May 2, 1916

CON
LIB

William Pugsley

Liberal

Mr. PUGSLEY:

When I was minister we had dredges at work there and a very nice breakwater was built out at the island.

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CON
LIB
CON

Angus Claude Macdonell

Conservative (1867-1942)

Mr. MACDONELL:

Of course, it was

needed. Public property was being washed away and the breakwater served a good purpose in the past but there was no real dealing with Toronto harbour in a serious way.

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LIB
CON

Angus Claude Macdonell

Conservative (1867-1942)

Mr. MACDONELL:

Merely to protect it but not to develop it. Now, the local harbour commission have taken the matter in hand and they are proceeding to spend a very large amount of money-quite the amount of money that -was mentioned by the hon. member for Oxford (Mr. Nesbitt). This Government money is being strictly expended on harbour work. The Toronto Harbour Commission is paying out an immense amount of money, part of it on real harbour work that is generally done by the Government and part of it on collateral, adjacent works that altogether will comprise the completed Toronto harbour. The Government is not doing more than its share. The harbour commission, locally, is spending many millions of dollars on real harbour work. The opening of the Welland canal will make it necessary to have some great port on lake Ontario. That is why the trade has heretofore gone by American channels and through American harbours. Buffalo gets a very large proportion of the entire freight of the upper lakes. When this new work is completed it is expected that a very great portion of this traffic will come to Kingston, Toronto and other ports on

lake Ontario. This work is essential and is being carried out in a proper manner. The Toronto people, through their harbour commission, are spending many millions of dollars, and when the work is completed we shall have a harbour that will be equal if not superior to any on the American continent. It is expected that the work Will be completed about the same time as the Welland canal, if not before. With regard to harbour dues, which have been mentioned to-night, all the docks, shipping facilities and privileges of Toronto harbour will be vested in the harbour commission, and there will be no possibility, as the hon. member for Guysborough suggests, of a boat tieing up at A's dock or at B's dock and being charged dues at a more or less arbitrary rate, which, I suppose, is what the hon. gentleman had in mind. All the docking facilities "will be under the harbour commission, and their charges are under the regulation and supervision of the Dominion Government. As has been stated by some hon. gentlemen, the harbour commissioners of Montreal, of Quebec, and of Toronto are under different Acts of Parliament, and their powers vary. In the case of the Toronto Harbour Commission the Government has the selection of one commissioner, and the nomination of another at the suggestion of the Toronto Board of Trade. The Toronto Harbour Commission is really a Government commission. All harbour regulations, dues and charges must be either fixed by the Government or be submitted to them and receive their approval. In view of these facts harbour conditions at Toronto will very shortly be almost ideal.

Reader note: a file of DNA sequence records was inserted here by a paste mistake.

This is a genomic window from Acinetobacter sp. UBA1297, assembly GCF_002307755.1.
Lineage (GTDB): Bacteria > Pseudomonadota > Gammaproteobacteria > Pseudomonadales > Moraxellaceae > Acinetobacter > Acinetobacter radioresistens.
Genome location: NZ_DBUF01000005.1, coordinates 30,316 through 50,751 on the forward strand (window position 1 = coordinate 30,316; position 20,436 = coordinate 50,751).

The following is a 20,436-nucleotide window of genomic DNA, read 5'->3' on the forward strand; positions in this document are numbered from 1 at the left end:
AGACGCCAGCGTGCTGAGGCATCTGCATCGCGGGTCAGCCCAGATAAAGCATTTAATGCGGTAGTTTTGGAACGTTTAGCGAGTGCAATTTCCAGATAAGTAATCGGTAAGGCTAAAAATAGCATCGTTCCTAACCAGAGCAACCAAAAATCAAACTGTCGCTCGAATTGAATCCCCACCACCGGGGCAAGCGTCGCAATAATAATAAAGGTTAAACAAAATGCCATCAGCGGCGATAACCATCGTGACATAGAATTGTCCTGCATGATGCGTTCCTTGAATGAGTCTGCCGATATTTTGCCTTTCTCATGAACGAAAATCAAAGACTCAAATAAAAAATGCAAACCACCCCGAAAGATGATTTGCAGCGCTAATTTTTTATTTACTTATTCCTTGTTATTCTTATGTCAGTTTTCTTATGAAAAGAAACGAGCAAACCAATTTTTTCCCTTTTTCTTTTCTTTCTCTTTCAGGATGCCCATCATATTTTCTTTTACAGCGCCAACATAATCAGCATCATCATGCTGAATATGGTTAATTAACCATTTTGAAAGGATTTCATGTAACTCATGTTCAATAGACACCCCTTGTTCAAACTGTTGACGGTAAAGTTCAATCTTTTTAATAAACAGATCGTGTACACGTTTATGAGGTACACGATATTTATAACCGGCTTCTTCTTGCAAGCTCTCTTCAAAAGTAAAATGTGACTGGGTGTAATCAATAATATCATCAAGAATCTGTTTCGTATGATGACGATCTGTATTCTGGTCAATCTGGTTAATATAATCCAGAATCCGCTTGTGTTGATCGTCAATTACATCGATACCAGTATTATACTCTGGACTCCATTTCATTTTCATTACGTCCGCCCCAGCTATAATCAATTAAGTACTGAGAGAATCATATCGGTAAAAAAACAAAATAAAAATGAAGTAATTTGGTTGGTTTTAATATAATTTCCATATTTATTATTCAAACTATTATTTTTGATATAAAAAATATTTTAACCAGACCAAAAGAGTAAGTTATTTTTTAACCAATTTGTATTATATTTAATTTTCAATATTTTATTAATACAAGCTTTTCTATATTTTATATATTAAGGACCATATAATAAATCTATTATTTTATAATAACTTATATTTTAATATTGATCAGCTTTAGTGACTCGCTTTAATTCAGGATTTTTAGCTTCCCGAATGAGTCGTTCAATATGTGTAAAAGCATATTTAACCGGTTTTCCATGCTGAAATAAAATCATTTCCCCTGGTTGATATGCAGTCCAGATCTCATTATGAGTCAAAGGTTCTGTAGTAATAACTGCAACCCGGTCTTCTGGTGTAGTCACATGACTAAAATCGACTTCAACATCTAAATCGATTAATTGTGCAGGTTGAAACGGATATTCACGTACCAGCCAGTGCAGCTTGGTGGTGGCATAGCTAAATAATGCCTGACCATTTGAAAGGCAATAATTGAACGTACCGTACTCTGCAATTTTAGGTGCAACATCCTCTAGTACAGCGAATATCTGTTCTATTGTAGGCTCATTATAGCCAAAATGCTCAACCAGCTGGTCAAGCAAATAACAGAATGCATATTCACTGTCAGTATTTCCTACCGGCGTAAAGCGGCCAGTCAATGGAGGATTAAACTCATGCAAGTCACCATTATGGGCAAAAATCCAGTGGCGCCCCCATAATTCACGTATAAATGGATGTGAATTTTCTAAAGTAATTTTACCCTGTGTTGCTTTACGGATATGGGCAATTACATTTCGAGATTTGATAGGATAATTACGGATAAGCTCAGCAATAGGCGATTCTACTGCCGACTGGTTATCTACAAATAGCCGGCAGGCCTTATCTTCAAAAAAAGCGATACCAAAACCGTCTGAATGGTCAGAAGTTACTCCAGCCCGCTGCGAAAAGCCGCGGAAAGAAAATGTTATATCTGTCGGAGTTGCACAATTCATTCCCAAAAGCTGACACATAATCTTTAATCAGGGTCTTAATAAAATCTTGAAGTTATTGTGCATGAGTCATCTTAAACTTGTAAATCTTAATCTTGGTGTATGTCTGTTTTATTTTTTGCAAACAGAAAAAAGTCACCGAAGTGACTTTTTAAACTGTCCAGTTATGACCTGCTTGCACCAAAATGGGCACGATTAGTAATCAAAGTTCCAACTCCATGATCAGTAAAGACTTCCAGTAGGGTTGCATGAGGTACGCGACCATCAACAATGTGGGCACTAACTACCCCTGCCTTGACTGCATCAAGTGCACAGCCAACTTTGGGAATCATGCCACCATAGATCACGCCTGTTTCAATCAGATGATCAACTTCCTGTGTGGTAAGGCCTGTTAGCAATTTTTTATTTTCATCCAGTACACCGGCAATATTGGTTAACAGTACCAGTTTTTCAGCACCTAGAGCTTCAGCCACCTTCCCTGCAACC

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LIB

George Perry Graham

Liberal

Mr. GRAHAM:

Under the late Government, and before I was a member of it, I was taken to Toronto to be shown what the Government was doing there. It must be remembered by hon. gentlemen who do not know the great city of Toronto that the harbour is protected by an island which forms a natural bay or harbour. The difficulty has been with what are known as the eastern and western gaps, which are entrances to the harbour. The late Government spent a large amount of money in building breakwaters to prevent the island shore beiing washed away, and also a large amount in completing the eastern and western gaps. The entrances to the harbour are now in good condition, but it must be admitted that for years Toronto harbour was not looked after either by the city or by anybody else, and it has been notorious

among shipping men for having perhaps the poorest loading and unloading facilities of any harbour in the Dominion. Outside of the traffic to which the hon. member for Toronto has referred, Toronto is a great distributing centre for all the freight that comes by water, and that will come more and more from that whole inland country of Ontario as the harbour facilities are developed. I am strongly in favour of this vote, and I would suggest to the minister that we pass this Toronto item and then adjourn.

Progress reported

On motipn of Mr. Rogers, the House adjourned at 11.35 p.m.

Wednesday, May 3, 1916.

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May 2, 1916